May 16 – Reuters (Michelle Martin): “Recent strong criticism of the European Central Bank's monetary policy may be the result of some measures having blurred the lines between monetary and fiscal policy, ECB Governing Council member Jens Weidmann told a German newspaper… ‘The vehemence of the debate perhaps also stems from some of the measures we have taken so far having blurred the boundaries between monetary and fiscal policy and having redistributed government liability risks via central bank balance sheets,’ he said, adding this had made the ECB more vulnerable to attack… He said he did not approve of discussions about ‘helicopter money’, or free cash dished out to citizens in a bid to stimulate spending and inflation, and added that it was not on the table for the ECB's Governing Council.”

Europe Watch:

May 19 – Reuters (An Strupczewski): “The euro zone and International Monetary are struggling with Greece's debt crisis - not with Athens this time, but with each other over when to give Greece a break on its future massive debt repayments. The euro zone has begun talks on debt relief for Greece but wants to postpone the final decision until 2018; the IMF insists Greek debt repayment is unsustainable and investors need clarity now. Euro zone finance ministers are likely to forge a tentative plan when they meet next Tuesday - what in Brussels-speak is known as a political agreement. But their offer is unlikely to be anything but highly conditional, euro zone officials preparing the talks said. The gist is to find a way to lower Greece's debt-repayment burden without actually cutting the debt itself via a so-called haircut. Instead, Greece's debt would be "re-profiled" - less interest, longer maturities, limits based on growth etc.”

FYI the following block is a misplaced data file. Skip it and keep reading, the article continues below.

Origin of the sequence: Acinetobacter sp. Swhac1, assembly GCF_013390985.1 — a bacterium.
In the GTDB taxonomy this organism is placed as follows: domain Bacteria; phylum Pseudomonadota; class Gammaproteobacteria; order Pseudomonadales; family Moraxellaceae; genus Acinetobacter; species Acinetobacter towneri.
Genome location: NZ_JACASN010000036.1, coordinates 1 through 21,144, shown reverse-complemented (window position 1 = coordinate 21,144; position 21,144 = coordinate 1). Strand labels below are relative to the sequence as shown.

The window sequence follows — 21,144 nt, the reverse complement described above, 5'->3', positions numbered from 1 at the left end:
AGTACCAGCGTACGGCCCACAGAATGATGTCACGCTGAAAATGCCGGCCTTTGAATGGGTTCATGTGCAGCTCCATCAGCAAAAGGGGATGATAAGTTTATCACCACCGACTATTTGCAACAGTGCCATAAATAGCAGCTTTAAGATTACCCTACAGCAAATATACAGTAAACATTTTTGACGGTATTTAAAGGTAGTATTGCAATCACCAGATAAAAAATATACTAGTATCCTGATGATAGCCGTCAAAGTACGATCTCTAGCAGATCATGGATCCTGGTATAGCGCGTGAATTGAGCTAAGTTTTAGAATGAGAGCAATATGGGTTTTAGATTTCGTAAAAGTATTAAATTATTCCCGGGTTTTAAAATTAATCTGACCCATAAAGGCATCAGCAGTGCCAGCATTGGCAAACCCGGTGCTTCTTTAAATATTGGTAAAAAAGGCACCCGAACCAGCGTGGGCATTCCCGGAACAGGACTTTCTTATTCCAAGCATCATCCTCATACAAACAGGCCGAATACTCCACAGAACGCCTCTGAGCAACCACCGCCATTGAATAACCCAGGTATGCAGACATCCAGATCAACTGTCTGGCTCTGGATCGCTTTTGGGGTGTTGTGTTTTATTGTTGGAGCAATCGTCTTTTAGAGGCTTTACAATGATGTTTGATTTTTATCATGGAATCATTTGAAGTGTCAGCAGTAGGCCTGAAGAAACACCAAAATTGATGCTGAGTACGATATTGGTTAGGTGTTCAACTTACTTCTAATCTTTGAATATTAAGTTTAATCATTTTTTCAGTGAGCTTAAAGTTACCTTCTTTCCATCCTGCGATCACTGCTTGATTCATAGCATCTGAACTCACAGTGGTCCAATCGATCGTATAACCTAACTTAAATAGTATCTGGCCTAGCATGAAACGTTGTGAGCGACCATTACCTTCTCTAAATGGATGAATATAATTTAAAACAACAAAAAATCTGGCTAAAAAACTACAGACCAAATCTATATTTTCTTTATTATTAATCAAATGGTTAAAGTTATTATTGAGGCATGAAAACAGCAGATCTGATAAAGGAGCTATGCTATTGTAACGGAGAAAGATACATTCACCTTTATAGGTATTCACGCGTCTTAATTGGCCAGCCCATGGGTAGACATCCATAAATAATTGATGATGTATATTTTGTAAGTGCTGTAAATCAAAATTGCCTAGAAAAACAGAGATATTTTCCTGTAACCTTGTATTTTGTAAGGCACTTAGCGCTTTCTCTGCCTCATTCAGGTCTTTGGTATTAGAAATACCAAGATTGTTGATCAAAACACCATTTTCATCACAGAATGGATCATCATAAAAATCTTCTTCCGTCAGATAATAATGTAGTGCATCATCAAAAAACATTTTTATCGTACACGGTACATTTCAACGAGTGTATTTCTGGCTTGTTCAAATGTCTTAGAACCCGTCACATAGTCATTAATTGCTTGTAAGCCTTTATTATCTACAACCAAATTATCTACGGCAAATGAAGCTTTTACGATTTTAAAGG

May 19 – Reuters (Gernot Heller): “Many euro zone countries have neither the leeway nor any urgent need to increase fiscal spending, so they should focus on reform instead to improve their growth potential, Jens Weidmann, the head of Germany's Bundesbank, said… An expansionary monetary stance is appropriate for now but should not be maintained longer than necessary, because the negative side effects grow over time… ‘Expansive monetary and fiscal policies will not be able to boost growth in the long run,’ said Weidmann…”